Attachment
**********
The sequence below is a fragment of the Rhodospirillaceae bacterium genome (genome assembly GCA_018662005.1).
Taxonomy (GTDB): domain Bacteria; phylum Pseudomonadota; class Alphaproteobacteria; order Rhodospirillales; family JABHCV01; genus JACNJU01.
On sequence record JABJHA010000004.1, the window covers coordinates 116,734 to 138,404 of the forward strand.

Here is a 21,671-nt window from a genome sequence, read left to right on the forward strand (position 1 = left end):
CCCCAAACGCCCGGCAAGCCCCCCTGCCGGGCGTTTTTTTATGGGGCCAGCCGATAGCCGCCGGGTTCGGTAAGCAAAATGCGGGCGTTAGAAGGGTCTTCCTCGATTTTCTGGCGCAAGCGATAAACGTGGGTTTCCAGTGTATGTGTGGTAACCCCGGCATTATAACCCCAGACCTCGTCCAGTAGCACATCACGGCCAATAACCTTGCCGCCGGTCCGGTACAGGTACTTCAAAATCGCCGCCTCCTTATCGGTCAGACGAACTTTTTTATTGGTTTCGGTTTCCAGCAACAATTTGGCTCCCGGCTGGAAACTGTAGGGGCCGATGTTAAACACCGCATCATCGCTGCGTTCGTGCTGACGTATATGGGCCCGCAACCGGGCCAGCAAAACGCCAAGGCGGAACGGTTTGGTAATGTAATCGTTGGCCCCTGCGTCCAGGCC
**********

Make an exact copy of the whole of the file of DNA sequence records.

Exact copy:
The sequence below is a fragment of the Rhodospirillaceae bacterium genome (genome assembly GCA_018662005.1).
Taxonomy (GTDB): domain Bacteria; phylum Pseudomonadota; class Alphaproteobacteria; order Rhodospirillales; family JABHCV01; genus JACNJU01.
On sequence record JABJHA010000004.1, the window covers coordinates 116,734 to 138,404 of the forward strand.

Here is a 21,671-nt window from a genome sequence, read left to right on the forward strand (position 1 = left end):
CCCCAAACGCCCGGCAAGCCCCCCTGCCGGGCGTTTTTTTATGGGGCCAGCCGATAGCCGCCGGGTTCGGTAAGCAAAATGCGGGCGTTAGAAGGGTCTTCCTCGATTTTCTGGCGCAAGCGATAAACGTGGGTTTCCAGTGTATGTGTGGTAACCCCGGCATTATAACCCCAGACCTCGTCCAGTAGCACATCACGGCCAATAACCTTGCCGCCGGTCCGGTACAGGTACTTCAAAATCGCCGCCTCCTTATCGGTCAGACGAACTTTTTTATTGGTTTCGGTTTCCAGCAACAATTTGGCTCCCGGCTGGAAACTGTAGGGGCCGATGTTAAACACCGCATCATCGCTGCGTTCGTGCTGACGTATATGGGCCCGCAACCGGGCCAGCAAAACGCCAAGGCGGAACGGTTTGGTAATGTAATCGTTGGCCCCTGCGTCCAGGCC